DY: On this same topic, you’ve in referred to the writing in this collection as “a hybrid genre of poetry and prose” (and I would agree). There is also a subtle nod to your writing style from the narrator in ‘Letter to Jean Genet’, when he apologises that his writing perhaps “suffers from […] a hybrid style”, and while writing this question I was reminded of the book’s epigraph, from Fernando Pessoa’s The Book of Disquiet: “I feel as if I’m always on the verge of waking up”.
I felt that the hybrid, in-between style of your prose took me to an in-between reading state, a dream-like space in which my own subconscious concerns helped to shape the meaning I derived, rather than experiencing it as a direct transfer from writer to reader. All literature works this way to some extent, but the effect seemed quite pronounced in this book. Was there a conscious effort on your part to write in this way, or did it come naturally?
MC: I agree there is a mildly hallucinatory, hybrid style but this wasn’t premeditated; it was part of my process. I had been writing dream sequences but they lacked sufficient narrative. I sensed that I needed to completely trust the drift of the language, and allow character and plot to develop from an embodied voice and from the straggly shoots of narrative possibilities. Several years and drafts later I stopped doubting myself and realised that I was risking narrative beginnings and endings, because being anchored and stable has not been my experience as an economic migrant. Conventional narrative does not represent, politically or aesthetically, my experience as someone who has lived in several countries in exile from my home. How can stories be shared if all you have is a voice?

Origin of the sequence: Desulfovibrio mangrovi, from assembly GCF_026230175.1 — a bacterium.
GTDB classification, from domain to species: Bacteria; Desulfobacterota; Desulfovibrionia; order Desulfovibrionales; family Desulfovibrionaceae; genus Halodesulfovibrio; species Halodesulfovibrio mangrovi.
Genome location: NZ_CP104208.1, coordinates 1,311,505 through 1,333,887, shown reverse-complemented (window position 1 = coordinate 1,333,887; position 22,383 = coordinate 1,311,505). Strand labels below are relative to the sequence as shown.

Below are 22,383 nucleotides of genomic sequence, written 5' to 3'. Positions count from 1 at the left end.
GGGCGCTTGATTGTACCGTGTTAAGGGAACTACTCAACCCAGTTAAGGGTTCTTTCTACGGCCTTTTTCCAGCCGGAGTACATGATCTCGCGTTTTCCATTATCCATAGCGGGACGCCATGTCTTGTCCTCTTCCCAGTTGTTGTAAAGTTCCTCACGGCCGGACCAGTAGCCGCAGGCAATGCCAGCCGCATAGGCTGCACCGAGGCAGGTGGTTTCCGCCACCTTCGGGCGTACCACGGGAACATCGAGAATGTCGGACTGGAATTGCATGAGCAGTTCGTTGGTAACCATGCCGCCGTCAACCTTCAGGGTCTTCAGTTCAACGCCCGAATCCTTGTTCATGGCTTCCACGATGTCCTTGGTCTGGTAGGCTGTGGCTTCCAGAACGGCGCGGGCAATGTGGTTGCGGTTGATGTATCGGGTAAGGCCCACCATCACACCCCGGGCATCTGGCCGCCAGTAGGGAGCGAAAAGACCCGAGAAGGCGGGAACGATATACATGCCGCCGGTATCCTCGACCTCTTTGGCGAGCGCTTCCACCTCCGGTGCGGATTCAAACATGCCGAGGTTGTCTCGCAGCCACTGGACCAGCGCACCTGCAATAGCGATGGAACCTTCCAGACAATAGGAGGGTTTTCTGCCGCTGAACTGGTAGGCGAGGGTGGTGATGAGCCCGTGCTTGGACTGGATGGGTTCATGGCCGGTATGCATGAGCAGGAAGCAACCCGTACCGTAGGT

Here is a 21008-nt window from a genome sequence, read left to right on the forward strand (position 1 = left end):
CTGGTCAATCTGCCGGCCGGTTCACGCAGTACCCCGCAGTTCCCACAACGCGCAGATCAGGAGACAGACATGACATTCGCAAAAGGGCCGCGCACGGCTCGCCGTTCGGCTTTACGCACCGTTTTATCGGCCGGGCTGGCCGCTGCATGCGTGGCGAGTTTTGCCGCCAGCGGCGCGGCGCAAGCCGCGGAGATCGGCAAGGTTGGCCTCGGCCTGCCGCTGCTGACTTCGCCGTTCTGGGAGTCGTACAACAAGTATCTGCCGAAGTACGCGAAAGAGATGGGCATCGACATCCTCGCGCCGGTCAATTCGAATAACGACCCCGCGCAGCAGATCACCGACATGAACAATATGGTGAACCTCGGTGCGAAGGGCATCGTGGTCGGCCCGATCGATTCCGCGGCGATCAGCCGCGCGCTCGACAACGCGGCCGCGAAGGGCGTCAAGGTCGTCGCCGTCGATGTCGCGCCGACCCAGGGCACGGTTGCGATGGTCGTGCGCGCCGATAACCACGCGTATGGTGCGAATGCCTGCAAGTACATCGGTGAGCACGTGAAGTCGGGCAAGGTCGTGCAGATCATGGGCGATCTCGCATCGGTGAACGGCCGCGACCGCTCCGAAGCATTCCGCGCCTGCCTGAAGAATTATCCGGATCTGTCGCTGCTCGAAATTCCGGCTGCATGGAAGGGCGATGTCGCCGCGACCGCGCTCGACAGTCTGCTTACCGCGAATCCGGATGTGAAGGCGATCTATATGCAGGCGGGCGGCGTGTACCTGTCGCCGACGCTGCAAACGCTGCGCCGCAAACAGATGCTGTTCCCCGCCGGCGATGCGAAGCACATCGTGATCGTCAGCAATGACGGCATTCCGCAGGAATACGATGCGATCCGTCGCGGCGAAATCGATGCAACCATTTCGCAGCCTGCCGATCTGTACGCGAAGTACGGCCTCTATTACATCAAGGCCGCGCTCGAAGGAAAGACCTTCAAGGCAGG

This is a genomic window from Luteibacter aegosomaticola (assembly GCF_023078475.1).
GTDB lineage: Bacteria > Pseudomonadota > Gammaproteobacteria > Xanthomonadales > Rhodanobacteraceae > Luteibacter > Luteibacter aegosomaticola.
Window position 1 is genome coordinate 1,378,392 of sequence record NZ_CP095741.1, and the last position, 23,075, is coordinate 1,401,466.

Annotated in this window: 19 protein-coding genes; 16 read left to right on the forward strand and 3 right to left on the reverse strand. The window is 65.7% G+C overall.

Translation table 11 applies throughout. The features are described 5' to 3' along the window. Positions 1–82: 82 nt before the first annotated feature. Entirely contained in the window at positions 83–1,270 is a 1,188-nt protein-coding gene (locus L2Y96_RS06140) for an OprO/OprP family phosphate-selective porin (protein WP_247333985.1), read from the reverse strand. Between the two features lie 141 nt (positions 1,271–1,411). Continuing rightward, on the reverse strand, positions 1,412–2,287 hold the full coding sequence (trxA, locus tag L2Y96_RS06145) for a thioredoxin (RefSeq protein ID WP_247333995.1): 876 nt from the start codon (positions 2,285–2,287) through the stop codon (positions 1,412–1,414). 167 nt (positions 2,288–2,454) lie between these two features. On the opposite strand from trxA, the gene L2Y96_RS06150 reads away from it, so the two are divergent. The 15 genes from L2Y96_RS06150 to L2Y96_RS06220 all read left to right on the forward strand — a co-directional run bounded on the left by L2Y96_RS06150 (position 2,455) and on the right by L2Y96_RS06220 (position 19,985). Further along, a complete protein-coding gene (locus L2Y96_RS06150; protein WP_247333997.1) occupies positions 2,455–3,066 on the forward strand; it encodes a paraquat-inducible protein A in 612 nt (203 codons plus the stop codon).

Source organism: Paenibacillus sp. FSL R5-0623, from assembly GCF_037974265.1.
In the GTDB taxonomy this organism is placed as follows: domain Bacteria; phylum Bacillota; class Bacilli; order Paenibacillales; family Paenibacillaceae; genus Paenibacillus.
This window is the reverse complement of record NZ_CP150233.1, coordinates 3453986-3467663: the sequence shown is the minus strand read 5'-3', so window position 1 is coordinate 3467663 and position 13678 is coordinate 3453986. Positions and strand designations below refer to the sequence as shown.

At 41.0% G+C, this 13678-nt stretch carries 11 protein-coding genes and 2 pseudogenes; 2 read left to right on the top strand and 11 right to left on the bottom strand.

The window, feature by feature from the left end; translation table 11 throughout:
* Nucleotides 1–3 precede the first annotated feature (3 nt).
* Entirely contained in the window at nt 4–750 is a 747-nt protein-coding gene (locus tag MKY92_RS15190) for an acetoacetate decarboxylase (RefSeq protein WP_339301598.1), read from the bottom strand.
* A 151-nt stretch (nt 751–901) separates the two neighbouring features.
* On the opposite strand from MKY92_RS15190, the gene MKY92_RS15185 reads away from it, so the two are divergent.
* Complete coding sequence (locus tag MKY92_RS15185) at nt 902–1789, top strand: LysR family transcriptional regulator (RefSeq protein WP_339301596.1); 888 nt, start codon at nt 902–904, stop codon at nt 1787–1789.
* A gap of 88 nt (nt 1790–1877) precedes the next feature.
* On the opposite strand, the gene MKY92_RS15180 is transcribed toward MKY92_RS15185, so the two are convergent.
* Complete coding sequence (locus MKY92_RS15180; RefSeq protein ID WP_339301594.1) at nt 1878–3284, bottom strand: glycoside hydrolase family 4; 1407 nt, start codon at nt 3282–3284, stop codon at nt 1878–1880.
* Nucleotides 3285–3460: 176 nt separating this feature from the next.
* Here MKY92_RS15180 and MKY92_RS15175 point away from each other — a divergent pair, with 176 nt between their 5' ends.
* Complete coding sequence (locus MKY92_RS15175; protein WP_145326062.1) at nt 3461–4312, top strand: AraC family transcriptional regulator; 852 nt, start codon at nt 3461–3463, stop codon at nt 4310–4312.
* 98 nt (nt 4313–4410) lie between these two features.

I think the prose explores a negative space and it works with less anchorage than conventional plot structure. Another reason for the experimentation is simply to be inventive. Realism has limitations; it’s predictable. I like to challenge my skills with language, not merely to stretch the ideas. Language is not one-dimensional; it has textures and layers. Writing can be like painting and composition in this way.
DY: Pessoa is the father of the heteronym—characters created by a writer to function as narrators that allow the writer to write in different styles. The poet Carmela Ciuraru writes that “For some authors, the task of writing is a descent into the self. Pessoa venture in the opposite direction, using his heteronyms as a means of escape”.